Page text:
The coalition assertion that disabled people will be protected is also shown to be an outright lie in other ways. The Employment and Support Allowance (ESA) that is claimed to be protected is not; only the support component of this is. The support component exists only for the smallest minority, representing around thirty pounds per week – the rest of ESA is subject to the freeze – thus the majority of disabled people on it will be affected, rather than protected.

The impact assessment does not manage to identify that disabled people are not a homogenous group, but fall into other groups affected too – nor indeed does the government rhetoric, preferring to portray us all as merely passive benefit recipients. Disabled people in work will be affected as tax credits are frozen. In addition, single disabled women will be more affected, as will single women who are also parents or parents of disabled children; there will be additional issues if they are from a black or minority ethnic group (since they already suffer from relatively poor levels of service in comparison to the rest of us).

Then there is the projected 500,000 people knocked off Disability Living Allowance in the changeover to Personal Independence Payment.  Did you know that AFTER the consultation exercise on this, the government quietly changed the qualifying criterion in relation to distance you are able to move (in a manual wheelchair or otherwise) to a mere 20 metres, from 50 metres? And that had already been halved from the criterion under DLA, which was 100 metres!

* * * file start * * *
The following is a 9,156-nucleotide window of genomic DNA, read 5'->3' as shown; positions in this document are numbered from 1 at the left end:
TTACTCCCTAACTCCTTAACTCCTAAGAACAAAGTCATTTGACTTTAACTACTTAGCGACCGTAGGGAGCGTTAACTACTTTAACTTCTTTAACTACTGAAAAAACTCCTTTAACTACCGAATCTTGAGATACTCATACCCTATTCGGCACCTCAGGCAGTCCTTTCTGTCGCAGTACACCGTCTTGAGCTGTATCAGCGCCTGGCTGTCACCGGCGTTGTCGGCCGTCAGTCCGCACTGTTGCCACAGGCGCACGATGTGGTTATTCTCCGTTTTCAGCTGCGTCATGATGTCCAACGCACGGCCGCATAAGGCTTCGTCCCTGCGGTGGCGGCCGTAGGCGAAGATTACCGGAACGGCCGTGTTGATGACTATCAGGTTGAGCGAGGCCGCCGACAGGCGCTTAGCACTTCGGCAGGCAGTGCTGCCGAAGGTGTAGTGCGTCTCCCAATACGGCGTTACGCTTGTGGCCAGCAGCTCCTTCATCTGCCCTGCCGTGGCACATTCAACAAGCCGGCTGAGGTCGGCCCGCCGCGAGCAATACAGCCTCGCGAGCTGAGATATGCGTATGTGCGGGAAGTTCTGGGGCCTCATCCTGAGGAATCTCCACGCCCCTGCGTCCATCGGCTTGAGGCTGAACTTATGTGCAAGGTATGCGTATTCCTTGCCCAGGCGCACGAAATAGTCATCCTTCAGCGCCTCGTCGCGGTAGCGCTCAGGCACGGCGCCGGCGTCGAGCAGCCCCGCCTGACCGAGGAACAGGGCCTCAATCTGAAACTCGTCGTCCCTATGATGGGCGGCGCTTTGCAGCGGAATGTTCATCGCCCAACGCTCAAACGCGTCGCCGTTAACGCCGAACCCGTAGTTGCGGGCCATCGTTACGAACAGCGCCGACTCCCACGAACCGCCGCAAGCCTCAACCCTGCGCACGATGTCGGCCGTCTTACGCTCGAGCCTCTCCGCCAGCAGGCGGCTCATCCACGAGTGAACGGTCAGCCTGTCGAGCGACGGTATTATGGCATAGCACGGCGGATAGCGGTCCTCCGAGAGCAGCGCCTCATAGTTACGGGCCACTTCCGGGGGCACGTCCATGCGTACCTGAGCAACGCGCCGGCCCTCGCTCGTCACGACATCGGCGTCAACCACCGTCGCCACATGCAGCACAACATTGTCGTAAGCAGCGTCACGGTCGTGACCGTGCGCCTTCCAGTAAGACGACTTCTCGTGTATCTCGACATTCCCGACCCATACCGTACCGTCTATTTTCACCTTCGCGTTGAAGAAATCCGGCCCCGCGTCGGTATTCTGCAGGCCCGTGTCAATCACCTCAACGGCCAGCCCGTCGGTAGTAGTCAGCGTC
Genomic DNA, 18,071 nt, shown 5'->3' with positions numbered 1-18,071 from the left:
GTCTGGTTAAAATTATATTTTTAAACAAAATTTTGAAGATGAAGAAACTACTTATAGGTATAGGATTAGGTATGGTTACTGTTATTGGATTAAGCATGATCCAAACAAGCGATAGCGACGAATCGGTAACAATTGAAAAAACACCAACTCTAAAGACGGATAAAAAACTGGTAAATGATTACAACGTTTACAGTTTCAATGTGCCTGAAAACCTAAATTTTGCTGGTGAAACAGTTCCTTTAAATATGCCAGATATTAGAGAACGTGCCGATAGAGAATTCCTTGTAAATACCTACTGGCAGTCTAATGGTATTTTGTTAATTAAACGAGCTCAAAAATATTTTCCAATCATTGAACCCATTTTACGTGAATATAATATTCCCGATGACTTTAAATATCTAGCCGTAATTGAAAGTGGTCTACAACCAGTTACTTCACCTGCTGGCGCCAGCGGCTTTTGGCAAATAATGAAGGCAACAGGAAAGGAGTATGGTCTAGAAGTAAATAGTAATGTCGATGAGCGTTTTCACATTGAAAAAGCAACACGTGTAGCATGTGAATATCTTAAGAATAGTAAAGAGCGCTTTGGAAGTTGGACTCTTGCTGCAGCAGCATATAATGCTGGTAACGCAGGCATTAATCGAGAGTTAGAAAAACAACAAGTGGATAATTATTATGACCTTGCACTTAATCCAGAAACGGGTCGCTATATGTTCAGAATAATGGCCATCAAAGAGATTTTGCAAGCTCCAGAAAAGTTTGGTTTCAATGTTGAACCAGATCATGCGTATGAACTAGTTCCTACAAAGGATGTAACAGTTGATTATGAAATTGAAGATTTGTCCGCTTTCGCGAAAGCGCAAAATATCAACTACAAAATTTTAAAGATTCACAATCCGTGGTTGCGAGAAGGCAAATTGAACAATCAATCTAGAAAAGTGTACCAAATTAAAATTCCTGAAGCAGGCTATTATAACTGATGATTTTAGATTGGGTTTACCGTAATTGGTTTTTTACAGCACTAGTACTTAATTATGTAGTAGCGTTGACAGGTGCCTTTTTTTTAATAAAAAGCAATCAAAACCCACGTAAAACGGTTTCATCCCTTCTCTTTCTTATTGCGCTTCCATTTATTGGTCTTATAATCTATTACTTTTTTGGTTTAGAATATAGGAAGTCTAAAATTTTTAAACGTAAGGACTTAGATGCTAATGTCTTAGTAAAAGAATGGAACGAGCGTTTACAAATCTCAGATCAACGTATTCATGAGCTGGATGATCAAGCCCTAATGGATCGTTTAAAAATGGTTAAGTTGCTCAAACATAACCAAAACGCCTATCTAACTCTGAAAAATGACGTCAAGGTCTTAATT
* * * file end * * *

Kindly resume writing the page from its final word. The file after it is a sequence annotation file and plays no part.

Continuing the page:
Already the much maligned Work Capability Assessments carried out by Atos have caused homelessness, suicides, and early deaths. In 2011, within just 6 weeks of the WCA, 10,600 sick and disabled people died. We await in trepidation, the 2012 figures. If the one percent freeze disproportionately affects the poorest (because they have to spend all their money and basics like food are rising steeply) then for disabled people it represents an even harsher blow, another cruel cut in real terms for subsistence existences. Expect the return of disabled people forced to beg on the streets.

The cumulative impact is huge; added to other draconian cuts it’s the most devastating attack on disabled people by any government in post war Britain – the same government that gives those earning more than £150,000 a year a 5 per cent tax cut.

And all because these cuts are necessary? No. Regular readers will know that the deficit never was as bad as we’ve been told and could easily be remedied by tackling tax avoidance, building homes and creating jobs. To support our cause, please spread this information far and wide.